14 August, 2017
Leg Muscle Stiffness From Chemotherapy
The powerful drugs introduced into the body during chemotherapy are selected and measured to attack specific kinds of cancer cells while sparing, as much as possible, other cells and systems in the body. This is a delicate balancing act, though, and with variable side effects. Even people receiving the same drugs for the same kind of cancer will react differently to the drugs, with symptoms that can include pain, stiffness, numbness and cramps in the legs and feet.
Chemotherapy can damage the nerve fibers that transmit sensory information to your central nervous system, a condition called peripheral neuropathy. Although symptoms sometimes come on suddenly, Chemocare.com says that they usually build, may worsen with each treatment, then ease gradually. How long the problem lasts is unpredictable but in most cases, it eventually goes away, although up to a year may pass before symptoms disappear entirely. Sometimes, the condition is irreversible. People at greatest risk of chemotherapy-related peripheral neuropathy are those with pre-existing conditions such as diabetes, kidney disease, alcoholism and nutritional deficiencies.
According to the American Cancer Society, staying in bed too long, dehydration, low blood sugar and mineral imbalances can also bring on leg problems.
Signs and Symptoms
The National Cancer Institute reports that most people first notice a tingling in their toes that begins extending upward and may turn into burning or electric shock sensations, weakness, numbness, or sudden sharp, stabbing pains. Leg cramps are common, especially among women receiving chemotherapy for breast cancer. Patients may also notice reduced or heightened sensitivity to heat or cold, loss of balance or clumsiness when walking, and loss of feeling in their legs and feet.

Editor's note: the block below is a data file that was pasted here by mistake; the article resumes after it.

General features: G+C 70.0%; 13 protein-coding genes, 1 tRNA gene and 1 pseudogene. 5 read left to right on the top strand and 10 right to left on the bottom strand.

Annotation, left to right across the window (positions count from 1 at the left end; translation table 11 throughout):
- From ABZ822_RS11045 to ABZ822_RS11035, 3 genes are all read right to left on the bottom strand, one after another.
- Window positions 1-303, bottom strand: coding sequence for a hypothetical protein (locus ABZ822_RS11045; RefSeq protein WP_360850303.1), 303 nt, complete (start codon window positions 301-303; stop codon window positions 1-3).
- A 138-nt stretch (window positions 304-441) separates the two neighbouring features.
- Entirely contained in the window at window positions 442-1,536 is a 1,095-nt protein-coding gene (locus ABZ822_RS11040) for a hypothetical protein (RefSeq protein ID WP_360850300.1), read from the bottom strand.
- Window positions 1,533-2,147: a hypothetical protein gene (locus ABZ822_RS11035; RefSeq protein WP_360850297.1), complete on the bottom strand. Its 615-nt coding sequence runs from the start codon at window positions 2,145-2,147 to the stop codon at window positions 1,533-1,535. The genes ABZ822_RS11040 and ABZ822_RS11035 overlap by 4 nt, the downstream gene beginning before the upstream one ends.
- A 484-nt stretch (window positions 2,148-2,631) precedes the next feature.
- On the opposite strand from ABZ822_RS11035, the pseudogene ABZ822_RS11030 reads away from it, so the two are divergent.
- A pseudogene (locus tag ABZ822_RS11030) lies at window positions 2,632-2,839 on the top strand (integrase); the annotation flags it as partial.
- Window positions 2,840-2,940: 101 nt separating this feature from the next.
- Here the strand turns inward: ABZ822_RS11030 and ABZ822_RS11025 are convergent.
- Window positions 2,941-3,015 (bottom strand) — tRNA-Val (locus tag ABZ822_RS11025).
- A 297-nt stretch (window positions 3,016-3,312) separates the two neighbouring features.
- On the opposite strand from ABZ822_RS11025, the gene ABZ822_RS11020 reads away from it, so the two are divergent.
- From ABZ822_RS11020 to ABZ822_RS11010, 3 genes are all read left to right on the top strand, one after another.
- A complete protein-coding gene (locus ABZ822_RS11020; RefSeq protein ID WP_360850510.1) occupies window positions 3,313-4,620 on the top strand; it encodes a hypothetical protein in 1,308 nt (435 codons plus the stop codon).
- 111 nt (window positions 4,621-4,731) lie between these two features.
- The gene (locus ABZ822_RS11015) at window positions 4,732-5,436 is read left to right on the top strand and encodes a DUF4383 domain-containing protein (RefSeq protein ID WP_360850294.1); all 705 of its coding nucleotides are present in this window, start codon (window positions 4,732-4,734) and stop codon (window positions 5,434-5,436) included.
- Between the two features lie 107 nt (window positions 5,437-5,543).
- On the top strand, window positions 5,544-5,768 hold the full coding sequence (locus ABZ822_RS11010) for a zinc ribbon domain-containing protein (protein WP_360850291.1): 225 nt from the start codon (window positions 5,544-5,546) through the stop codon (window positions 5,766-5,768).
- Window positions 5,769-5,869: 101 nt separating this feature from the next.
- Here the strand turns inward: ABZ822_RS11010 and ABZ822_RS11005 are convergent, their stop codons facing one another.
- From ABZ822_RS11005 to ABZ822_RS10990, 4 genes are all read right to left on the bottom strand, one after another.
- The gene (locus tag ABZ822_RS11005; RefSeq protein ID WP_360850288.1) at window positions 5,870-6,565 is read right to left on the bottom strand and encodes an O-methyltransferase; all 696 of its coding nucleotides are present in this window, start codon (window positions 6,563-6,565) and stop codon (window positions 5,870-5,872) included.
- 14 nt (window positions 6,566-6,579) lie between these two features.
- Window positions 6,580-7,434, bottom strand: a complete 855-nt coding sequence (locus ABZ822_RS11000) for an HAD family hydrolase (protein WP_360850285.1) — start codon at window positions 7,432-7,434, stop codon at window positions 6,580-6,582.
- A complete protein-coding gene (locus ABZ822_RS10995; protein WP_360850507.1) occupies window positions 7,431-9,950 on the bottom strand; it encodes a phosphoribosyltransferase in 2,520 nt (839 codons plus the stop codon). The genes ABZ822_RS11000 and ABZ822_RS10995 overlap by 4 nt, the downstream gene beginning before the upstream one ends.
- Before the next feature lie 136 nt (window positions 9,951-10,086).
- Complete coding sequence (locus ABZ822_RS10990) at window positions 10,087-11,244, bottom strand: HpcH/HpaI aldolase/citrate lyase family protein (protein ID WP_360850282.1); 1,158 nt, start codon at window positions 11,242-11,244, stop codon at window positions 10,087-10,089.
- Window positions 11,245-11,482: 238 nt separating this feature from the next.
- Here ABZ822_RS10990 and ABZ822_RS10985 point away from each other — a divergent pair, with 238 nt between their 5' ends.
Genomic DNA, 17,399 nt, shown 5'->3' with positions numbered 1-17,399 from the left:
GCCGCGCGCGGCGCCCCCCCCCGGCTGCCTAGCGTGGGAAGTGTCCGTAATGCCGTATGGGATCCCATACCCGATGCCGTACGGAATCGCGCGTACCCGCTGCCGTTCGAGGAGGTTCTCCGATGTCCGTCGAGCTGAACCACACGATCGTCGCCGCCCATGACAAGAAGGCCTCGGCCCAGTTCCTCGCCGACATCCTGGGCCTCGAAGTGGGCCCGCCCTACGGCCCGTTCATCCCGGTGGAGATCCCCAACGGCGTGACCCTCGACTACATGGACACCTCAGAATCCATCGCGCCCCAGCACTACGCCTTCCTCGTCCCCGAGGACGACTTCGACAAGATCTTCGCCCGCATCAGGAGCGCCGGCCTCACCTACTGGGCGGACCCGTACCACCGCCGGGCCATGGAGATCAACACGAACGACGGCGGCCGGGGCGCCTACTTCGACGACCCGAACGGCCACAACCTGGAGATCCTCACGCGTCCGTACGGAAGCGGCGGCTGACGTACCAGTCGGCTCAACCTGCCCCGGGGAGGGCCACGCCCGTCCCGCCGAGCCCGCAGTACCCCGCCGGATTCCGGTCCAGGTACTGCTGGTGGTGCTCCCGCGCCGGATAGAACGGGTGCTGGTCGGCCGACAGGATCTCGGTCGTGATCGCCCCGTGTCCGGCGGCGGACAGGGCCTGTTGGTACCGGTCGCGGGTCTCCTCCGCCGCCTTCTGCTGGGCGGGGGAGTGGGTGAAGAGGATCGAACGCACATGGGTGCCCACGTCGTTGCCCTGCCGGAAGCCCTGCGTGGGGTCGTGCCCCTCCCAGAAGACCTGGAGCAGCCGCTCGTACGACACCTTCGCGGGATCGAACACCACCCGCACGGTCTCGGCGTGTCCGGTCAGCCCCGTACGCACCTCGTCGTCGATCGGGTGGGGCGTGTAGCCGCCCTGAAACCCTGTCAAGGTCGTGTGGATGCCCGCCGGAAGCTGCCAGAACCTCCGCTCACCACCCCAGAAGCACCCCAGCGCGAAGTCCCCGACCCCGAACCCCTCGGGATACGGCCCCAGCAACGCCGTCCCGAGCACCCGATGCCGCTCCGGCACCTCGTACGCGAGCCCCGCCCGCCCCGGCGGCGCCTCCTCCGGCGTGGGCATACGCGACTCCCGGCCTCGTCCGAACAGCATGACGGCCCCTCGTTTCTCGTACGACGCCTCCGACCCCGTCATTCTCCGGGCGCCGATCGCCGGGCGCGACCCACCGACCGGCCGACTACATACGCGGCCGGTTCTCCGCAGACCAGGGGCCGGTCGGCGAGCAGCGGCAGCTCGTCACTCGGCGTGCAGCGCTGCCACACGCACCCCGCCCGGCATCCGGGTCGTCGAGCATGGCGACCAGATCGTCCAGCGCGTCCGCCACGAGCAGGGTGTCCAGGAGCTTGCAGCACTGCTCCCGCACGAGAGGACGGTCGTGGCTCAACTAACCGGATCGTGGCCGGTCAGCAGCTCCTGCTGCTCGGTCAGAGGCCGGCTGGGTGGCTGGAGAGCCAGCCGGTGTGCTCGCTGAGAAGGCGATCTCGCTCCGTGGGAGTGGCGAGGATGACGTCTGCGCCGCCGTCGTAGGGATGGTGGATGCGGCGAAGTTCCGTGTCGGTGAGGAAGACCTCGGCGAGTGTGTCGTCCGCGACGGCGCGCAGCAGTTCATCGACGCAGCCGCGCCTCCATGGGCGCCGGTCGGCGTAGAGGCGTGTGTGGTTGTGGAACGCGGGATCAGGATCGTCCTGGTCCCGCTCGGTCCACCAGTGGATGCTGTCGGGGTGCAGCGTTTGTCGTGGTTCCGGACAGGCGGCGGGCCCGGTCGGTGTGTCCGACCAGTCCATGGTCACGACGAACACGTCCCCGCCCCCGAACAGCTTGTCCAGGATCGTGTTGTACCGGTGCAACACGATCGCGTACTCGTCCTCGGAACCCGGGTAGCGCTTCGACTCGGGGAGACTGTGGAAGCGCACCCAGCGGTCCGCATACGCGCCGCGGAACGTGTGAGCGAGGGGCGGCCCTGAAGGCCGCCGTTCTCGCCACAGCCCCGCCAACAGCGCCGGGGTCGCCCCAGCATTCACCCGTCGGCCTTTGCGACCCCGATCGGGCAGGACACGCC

Managing the Problem
The most important thing to do if you experience chemotherapy side effects you weren't expecting, or are more severe than you were expecting, is to report them to your health care provider. The National Cancer Institute advises helping your doctor by keeping careful records, noting when the pain or discomfort starts or stops, how long it lasts, and whether anything you do seems to make it better or worse. Assess your pain and assign descriptive words such as sharp, dull, throbbing, burning or steady to it.
When you realize that you have a new limitation, take conscious steps to protect yourself from injury. Keep your feet and legs warm, wear sneakers or rubber-soled shoes, walk slowly and hold onto handrails, and lay no-slip mats in your bathtub or shower stall. Remove anything you might slip on or trip over such as area rugs and electrical cords. If it helps, use a cane.
Doctors often can make adjustments and substitutions to chemotherapy drugs in order to combat debilitating side effects. Pain medications, antidepressants that soothe injured nerves, massage, medicated lotions and the application of heat or cold to affected areas also may bring relief. Acupuncture, meditation, and hypnosis can be complementary options for pain control, along with strengthening the affected muscles with yoga or other types of exercises approved by your health care provider.
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